Addiction can cost up to $200 per day.
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The decision to go into a detox program is almost always an extremely difficult one. By that time, most addicts have hit rock bottom and finally realize they won’t be able to kick the habit without professional help.
Despite the individual circumstances, choosing to enter a rehab program is just that: a personal decision. But what happens if that choice is removed and rehab becomes a form of mandatory punishment? Does that change the game? Well, Massachusetts Governor Charlie Baker is poised to find out. If things go according to plan, a large number of addicted MA residents will no longer have a choice in the matter.
Do not pass go; do not collect $200 – head straight into detox.
In an attempt to address the state’s growing prescription drug problem, Governor Baker proposed a bill last month that would allow hospitals to hold substance abusers for 72 hours if they are deemed to be a danger to themselves or others.
Governor Baker justified the proposal during a news conference, stating that “we’ve tripled the number of people in the past four years who’ve died of an opioid overdose – in the short term, the goal here has to be to disrupt the trend.”
Baker’s plan is certainly well-intentioned. Since taking office in January, his administration has made substance abuse treatment a top priority, allocating a whopping $114 million to fund anti-addiction initiatives. Among his list of accomplishments, Baker has added 165 treatment beds since June and launched a bulk naloxone purchasing program.
All the extra attention and new targeted recovery programs should be a welcome change in Massachusetts, right? Well, not so fast. Turns out there are quite a few issues surrounding the Governor’s plans to take the proverbial bull by the horns.
Some state officials believe that involuntarily “holding” a patient in detox could be a violation of civil liberties. What’s more, many of Baker’s constituents say forced rehab could ultimately discourage people from getting treatment.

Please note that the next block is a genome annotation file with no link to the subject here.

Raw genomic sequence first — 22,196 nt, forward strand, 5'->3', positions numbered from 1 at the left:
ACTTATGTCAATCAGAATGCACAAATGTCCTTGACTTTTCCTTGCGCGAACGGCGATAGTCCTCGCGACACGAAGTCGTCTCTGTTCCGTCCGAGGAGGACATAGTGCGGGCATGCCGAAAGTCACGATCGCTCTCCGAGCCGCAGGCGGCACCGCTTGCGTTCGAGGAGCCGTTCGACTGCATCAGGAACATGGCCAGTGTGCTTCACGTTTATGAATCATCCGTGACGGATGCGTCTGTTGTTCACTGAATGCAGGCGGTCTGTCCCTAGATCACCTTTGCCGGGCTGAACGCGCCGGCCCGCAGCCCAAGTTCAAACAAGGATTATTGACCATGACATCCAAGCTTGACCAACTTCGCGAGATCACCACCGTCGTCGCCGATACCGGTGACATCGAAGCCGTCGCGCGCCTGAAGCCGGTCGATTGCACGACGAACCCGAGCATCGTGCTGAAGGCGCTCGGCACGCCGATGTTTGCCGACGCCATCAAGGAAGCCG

As many experts have pointed out, people who are forced into rehab generally lack the self-motivation to get (and stay) clean. The lack of motivation ultimately serves as a catalyst for relapse. Sadly, many people walk out the doors of a detox program and, in a matter of minutes, they’re right back to getting high.
Make no mistake; the idea of forced detox isn’t limited to Massachusetts. Several other states have similar protocols in place for adults who pose a danger of themselves or children under the age of 18.
Florida’s Marchman Act is one of the more progressive addiction treatment laws in the country. The law says an individual can be forced into drug rehab if either a spouse or relative is present to petition for court-ordered rehab. If family members are not available for any reason, three people who have direct contact and knowledge of the addict’s condition can serve as an acceptable alternative.
No matter how you slice it, getting your loved one on board with the treatment process is her best bet for a successful recovery. Let her know you’re concerned about her health; point out the mental and physical changes you’ve noticed. Once she knows she has the support of family and close friends, it will give her even more motivation to embrace treatment and thrive in recovery.
Additional Reading: 4 New Drug Policies You Should Know About
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